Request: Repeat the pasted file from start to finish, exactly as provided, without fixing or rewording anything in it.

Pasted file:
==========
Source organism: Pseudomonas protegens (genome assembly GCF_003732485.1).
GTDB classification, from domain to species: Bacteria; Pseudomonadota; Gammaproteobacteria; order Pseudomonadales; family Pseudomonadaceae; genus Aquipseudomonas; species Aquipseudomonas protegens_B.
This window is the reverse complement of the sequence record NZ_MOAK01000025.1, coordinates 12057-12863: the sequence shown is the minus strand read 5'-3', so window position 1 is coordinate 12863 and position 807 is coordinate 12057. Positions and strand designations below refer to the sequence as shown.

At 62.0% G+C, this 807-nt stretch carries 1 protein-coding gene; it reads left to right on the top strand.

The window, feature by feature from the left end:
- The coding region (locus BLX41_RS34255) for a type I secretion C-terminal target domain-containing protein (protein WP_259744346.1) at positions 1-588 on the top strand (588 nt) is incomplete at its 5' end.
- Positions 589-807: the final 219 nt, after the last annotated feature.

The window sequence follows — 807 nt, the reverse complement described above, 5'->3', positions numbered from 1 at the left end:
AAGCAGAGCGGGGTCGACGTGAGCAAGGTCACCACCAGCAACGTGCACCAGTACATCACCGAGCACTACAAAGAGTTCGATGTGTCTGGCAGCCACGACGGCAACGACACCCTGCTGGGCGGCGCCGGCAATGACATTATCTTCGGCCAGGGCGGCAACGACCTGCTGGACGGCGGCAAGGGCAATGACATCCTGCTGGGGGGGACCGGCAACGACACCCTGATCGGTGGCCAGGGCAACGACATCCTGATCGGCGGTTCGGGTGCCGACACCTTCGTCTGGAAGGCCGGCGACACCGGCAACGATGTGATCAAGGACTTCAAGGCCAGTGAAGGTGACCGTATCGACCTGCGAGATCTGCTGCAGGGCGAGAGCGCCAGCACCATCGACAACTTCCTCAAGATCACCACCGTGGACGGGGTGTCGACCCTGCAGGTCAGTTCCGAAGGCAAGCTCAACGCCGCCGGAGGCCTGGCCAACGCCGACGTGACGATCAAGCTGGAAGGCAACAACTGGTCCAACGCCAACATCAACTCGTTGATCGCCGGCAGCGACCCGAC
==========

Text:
Source organism: Pseudomonas protegens (genome assembly GCF_003732485.1).
GTDB classification, from domain to species: Bacteria; Pseudomonadota; Gammaproteobacteria; order Pseudomonadales; family Pseudomonadaceae; genus Aquipseudomonas; species Aquipseudomonas protegens_B.
This window is the reverse complement of the sequence record NZ_MOAK01000025.1, coordinates 12057-12863: the sequence shown is the minus strand read 5'-3', so window position 1 is coordinate 12863 and position 807 is coordinate 12057. Positions and strand designations below refer to the sequence as shown.

At 62.0% G+C, this 807-nt stretch carries 1 protein-coding gene; it reads left to right on the top strand.

The window, feature by feature from the left end:
- The coding region (locus BLX41_RS34255) for a type I secretion C-terminal target domain-containing protein (protein WP_259744346.1) at positions 1-588 on the top strand (588 nt) is incomplete at its 5' end.
- Positions 589-807: the final 219 nt, after the last annotated feature.

The window sequence follows — 807 nt, the reverse complement described above, 5'->3', positions numbered from 1 at the left end:
AAGCAGAGCGGGGTCGACGTGAGCAAGGTCACCACCAGCAACGTGCACCAGTACATCACCGAGCACTACAAAGAGTTCGATGTGTCTGGCAGCCACGACGGCAACGACACCCTGCTGGGCGGCGCCGGCAATGACATTATCTTCGGCCAGGGCGGCAACGACCTGCTGGACGGCGGCAAGGGCAATGACATCCTGCTGGGGGGGACCGGCAACGACACCCTGATCGGTGGCCAGGGCAACGACATCCTGATCGGCGGTTCGGGTGCCGACACCTTCGTCTGGAAGGCCGGCGACACCGGCAACGATGTGATCAAGGACTTCAAGGCCAGTGAAGGTGACCGTATCGACCTGCGAGATCTGCTGCAGGGCGAGAGCGCCAGCACCATCGACAACTTCCTCAAGATCACCACCGTGGACGGGGTGTCGACCCTGCAGGTCAGTTCCGAAGGCAAGCTCAACGCCGCCGGAGGCCTGGCCAACGCCGACGTGACGATCAAGCTGGAAGGCAACAACTGGTCCAACGCCAACATCAACTCGTTGATCGCCGGCAGCGACCCGAC